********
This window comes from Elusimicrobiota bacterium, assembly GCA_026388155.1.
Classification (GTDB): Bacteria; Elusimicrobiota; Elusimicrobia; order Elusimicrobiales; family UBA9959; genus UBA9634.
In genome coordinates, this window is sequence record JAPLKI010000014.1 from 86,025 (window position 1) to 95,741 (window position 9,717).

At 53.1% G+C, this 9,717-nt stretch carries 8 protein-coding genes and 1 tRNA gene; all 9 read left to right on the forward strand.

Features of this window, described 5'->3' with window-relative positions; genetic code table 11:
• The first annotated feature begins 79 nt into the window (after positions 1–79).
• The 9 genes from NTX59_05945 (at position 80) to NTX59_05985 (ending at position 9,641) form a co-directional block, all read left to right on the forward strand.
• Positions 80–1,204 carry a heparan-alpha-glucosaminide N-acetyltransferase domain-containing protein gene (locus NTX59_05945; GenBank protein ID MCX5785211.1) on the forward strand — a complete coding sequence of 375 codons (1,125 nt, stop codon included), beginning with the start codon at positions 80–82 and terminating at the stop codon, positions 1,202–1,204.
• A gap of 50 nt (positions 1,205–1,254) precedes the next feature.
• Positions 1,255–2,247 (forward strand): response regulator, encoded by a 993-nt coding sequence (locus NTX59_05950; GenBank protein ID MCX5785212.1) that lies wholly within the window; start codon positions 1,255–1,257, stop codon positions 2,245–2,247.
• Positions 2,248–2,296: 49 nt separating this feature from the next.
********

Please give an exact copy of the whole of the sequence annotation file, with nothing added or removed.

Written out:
This window comes from Elusimicrobiota bacterium, assembly GCA_026388155.1.
Classification (GTDB): Bacteria; Elusimicrobiota; Elusimicrobia; order Elusimicrobiales; family UBA9959; genus UBA9634.
In genome coordinates, this window is sequence record JAPLKI010000014.1 from 86,025 (window position 1) to 95,741 (window position 9,717).

At 53.1% G+C, this 9,717-nt stretch carries 8 protein-coding genes and 1 tRNA gene; all 9 read left to right on the forward strand.

Features of this window, described 5'->3' with window-relative positions; genetic code table 11:
• The first annotated feature begins 79 nt into the window (after positions 1–79).
• The 9 genes from NTX59_05945 (at position 80) to NTX59_05985 (ending at position 9,641) form a co-directional block, all read left to right on the forward strand.
• Positions 80–1,204 carry a heparan-alpha-glucosaminide N-acetyltransferase domain-containing protein gene (locus NTX59_05945; GenBank protein ID MCX5785211.1) on the forward strand — a complete coding sequence of 375 codons (1,125 nt, stop codon included), beginning with the start codon at positions 80–82 and terminating at the stop codon, positions 1,202–1,204.
• A gap of 50 nt (positions 1,205–1,254) precedes the next feature.
• Positions 1,255–2,247 (forward strand): response regulator, encoded by a 993-nt coding sequence (locus NTX59_05950; GenBank protein ID MCX5785212.1) that lies wholly within the window; start codon positions 1,255–1,257, stop codon positions 2,245–2,247.
• Positions 2,248–2,296: 49 nt separating this feature from the next.